# 9.3.6 Non-refundable and refundable tax credits

## Non-refundable tax credits

All taxpayers can claim a basic non-refundable tax credit for their income tax, known as the personal amount. It is adjusted annually to allow for inflation and other factors. In 2023, the personal amount for federal taxes was \$15,000 and the personal amount for Quebec taxes was \$17,183.

The amounts allowed, for example the basic personal amount, transform into tax credits at the rate of 15% for the federal authorities and 14 % for Quebec. These tax credits help reduce the taxes payable.

Example: Martin had a taxable income of \$39,000 in 2023. The Quebec income tax he would pay on that income is \$5,460. The Quebec personal amount is \$17,183, that becomes a tax credit of 14 percent, or \$2,405.62. This tax credit reduces his Quebec income tax to \$3,054.38.

Taxable income: \$39,000.00 \$5,460.00 \$17,183.00 \$2,405.62 \$3,054.38

Similar calculations are used to calculate Martin's other non-refundable tax credits. Because these credits are non-refundable, he won't receive a tax refund if they total an amount larger than the taxes he owes.

In addition, people in certain categories are entitled to additional personal exemptions. For example, on your 2023 income tax returns:

• If you are over the age of 65, you can claim up to \$8,396 on the T1 return and up to \$3,614 on the Quebec TP-1.D-V return.
• If you have children, you can claim \$2,499 for each child under the age of 18 on the T1 return.
• If you receive a pension, you can claim up to \$2,000 on the T1 return and up to \$3,211 on the TP-1.D-V return.
• If you have a disability, you can claim up to \$9,428 on the T1 return and up to \$3,815 on the TP-1.D-V return.
• If you earned income from a job, you can claim up to \$1,368 on the federal T1. (A similar amount could be deducted from income on the TP-1.D-V return.)
• If you paid union or professional dues, you can claim them on the TP-1.D-V return. (They are treated as a deduction from income on the T1 return.)
• If you care for a dependent who is infirm, you can claim up to \$7,999 on the T1 return. There is no similar credit on the TP-1.D-V return.

Some of these exemptions can be transferred to another taxpayer. For example, a dependent student can transfer the education amount to a parent, who can use it to reduce his or her own income.

Step 5 - Part B of the T1 tax return lists the non-refundable federal income tax credits (see illustration). Review the non-refundable tax credits listed in the illustration and make note of any that you think apply to you.

Text version: Step B - Federal non-refundable tax credits

Step B - Federal non-refendable tax credit

Line 30000 - Basic personal amount

Line 30100 - Age amount

Line 30300 - Spouse or common-law partner amount

Line 30400 - Amount for an eligible dependant

Line 30450 - Amount for infirm dependants age 18 or older

Line 30800 - Canada Pension Plan (CPP) or Québec Pension Plan (QPP) contributions through employment

Line 31000 - CPP or QPP contributions on self-employment and other earnings

Line 31200 - Employment insurance premiums through employment

Line 31400 - Pension income amount

Line 31500 - Caregiver amount

Line 31600 - Disability amount for self

Line 31800 - Disability amount transferred from a dependant

Line 31900 - Interest paid on your student loans

Line 32300 - Your tuition, education, and textbook amounts

Line 32400 - Tuition, education, and textbook amounts transferred from a student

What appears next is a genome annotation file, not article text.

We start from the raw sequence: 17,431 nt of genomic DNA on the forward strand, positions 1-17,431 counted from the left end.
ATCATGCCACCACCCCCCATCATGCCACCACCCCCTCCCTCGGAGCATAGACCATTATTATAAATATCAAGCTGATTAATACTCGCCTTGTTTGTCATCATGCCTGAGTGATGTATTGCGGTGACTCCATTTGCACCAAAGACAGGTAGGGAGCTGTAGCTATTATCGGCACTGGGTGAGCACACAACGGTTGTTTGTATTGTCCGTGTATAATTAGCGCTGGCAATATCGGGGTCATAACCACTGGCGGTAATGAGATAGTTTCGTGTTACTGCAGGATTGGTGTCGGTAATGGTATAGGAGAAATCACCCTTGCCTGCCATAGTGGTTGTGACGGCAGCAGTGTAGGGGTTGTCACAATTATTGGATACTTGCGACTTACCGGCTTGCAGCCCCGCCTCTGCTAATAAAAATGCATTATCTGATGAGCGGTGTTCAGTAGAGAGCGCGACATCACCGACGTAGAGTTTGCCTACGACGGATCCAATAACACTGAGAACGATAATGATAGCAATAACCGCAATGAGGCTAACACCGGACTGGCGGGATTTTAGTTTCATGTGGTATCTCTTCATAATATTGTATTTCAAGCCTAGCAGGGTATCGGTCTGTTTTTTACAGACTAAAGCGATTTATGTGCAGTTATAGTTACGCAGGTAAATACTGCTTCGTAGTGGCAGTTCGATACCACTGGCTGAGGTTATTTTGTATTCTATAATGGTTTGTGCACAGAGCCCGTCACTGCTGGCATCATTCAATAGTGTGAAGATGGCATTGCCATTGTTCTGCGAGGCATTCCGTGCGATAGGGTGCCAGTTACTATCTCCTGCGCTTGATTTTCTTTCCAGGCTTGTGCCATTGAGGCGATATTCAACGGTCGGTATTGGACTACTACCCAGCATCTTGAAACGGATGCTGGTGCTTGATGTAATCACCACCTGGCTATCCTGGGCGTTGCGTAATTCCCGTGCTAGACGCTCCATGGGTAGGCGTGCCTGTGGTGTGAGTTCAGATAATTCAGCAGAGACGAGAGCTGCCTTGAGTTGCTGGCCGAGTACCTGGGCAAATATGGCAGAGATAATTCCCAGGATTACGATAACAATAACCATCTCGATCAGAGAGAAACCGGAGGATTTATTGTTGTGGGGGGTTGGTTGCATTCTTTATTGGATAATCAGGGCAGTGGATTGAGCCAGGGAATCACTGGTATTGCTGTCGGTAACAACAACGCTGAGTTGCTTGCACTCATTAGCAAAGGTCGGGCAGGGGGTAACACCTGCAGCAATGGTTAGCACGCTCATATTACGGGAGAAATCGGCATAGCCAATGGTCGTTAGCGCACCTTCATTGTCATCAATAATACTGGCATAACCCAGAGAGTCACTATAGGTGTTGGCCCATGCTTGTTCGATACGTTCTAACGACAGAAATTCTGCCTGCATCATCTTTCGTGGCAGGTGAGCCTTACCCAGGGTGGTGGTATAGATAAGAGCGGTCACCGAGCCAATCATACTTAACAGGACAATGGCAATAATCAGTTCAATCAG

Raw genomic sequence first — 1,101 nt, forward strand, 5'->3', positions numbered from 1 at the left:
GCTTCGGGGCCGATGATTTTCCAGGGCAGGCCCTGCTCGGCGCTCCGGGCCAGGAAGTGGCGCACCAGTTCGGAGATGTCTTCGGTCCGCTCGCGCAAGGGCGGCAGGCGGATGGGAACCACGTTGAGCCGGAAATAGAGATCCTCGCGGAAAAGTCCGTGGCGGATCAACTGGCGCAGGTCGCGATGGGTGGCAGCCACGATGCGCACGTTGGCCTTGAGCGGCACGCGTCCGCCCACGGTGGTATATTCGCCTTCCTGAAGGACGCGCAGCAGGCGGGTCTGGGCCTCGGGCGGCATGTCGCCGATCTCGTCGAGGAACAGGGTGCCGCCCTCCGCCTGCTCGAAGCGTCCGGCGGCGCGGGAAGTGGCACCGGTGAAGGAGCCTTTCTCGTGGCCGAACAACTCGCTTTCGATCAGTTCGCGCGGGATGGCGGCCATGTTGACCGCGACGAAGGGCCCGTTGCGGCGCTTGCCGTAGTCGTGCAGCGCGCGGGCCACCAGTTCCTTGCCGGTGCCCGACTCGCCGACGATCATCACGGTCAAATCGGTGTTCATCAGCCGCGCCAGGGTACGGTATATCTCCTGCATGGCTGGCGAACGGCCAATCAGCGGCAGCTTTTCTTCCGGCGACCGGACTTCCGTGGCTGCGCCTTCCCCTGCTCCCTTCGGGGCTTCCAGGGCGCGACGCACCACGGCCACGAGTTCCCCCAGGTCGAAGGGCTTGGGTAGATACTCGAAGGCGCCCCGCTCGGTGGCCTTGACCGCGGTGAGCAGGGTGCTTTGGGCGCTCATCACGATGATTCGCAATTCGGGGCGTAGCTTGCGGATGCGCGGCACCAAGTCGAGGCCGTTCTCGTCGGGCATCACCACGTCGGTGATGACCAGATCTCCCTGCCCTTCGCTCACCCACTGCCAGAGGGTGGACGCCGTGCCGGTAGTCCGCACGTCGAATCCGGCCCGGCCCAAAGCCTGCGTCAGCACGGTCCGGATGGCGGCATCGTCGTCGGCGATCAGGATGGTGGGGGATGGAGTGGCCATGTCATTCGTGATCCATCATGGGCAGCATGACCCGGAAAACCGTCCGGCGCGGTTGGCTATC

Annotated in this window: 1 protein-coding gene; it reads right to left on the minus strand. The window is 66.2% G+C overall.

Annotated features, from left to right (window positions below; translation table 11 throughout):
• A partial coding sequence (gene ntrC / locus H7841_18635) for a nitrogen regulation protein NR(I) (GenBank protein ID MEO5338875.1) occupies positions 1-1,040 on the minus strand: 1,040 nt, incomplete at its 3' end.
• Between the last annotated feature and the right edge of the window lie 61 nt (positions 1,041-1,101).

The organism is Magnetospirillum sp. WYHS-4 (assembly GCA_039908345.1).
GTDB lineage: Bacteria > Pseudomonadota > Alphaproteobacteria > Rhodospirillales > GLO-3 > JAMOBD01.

Line 32600 - Amounts transferred from your spouse or common-law partner

Line 34900 - Donations and gifts

Line 35000 - Total federal non-refeundable tax credit

Page 3 of the Quebec TP-1.D-V return and Schedules A to V list the non-refundable Quebec income tax credits (see illustration). Review the non-refundable tax credits listed in the illustration and make note of any that you think apply to you.

Text version: Quebec's Non-refundable tax credits

Revenu Québec's Non-refundable tax credits

Line 350 - Basic personal amount

Line 361 - Age amount, amount for a person living alone and amount for retirement income. Complete Schedule B.

Line 367 - Amount for dependants and amount transferred by a child 18 or over enrolled in post-secondary studies. Complete Schedule A.

Line 376 - Amount for a severe and prolonged impairment in mental or physical functions (see the guide)

Line 378 - Expenses for medical services not available in your area

Line 381 - Medical expenses. Complete Schedule B.

Line 385 - Interest paid on a student loan. Complete Schedule M. Amount claimed

Line 390 - Tax credit for volunteer firefighters and search and rescue volunteers (see the guide)(Specify: 390.1)

Line 391 - Tax credit for career extension (see the guide)

Line 392 - Tax credit for recent graduates working in remote resource regions. Complete form TP-776.1.ND-V.

Line 395 - Tax credits for donations and gifts (see the guide)(Amount from line 1 of Work Chart 395 Line 393)

Line 397 - Tax credit for union, professional or other dues (Line 397.1 × 10%)

Line 398 - Tax credit for tuition or examination fees. Complete Schedule T.

Line 398.1 - Tax credit for tuition or examination fees transferred by a child (see the guide)

Non-refundable tax credits are available only when you meet specific conditions, so check the tax guide to be sure that they apply.

## Refundable tax credits

Refundable tax credits are credits that will be paid to you if you are eligible. Often the federal or provincial government pays them to you in a series of payments through the year to assist with living expenses.

Federal refundable tax credits include:

• the goods and services tax/harmonized sales tax (GST/HST) credit
• the Working Income Tax Credit.

Quebec refundable tax credits include:

• the Solidarity Tax Credit (combining tax credits for the Quebec sales tax, the property tax refund and the credit for individuals living in northern villages)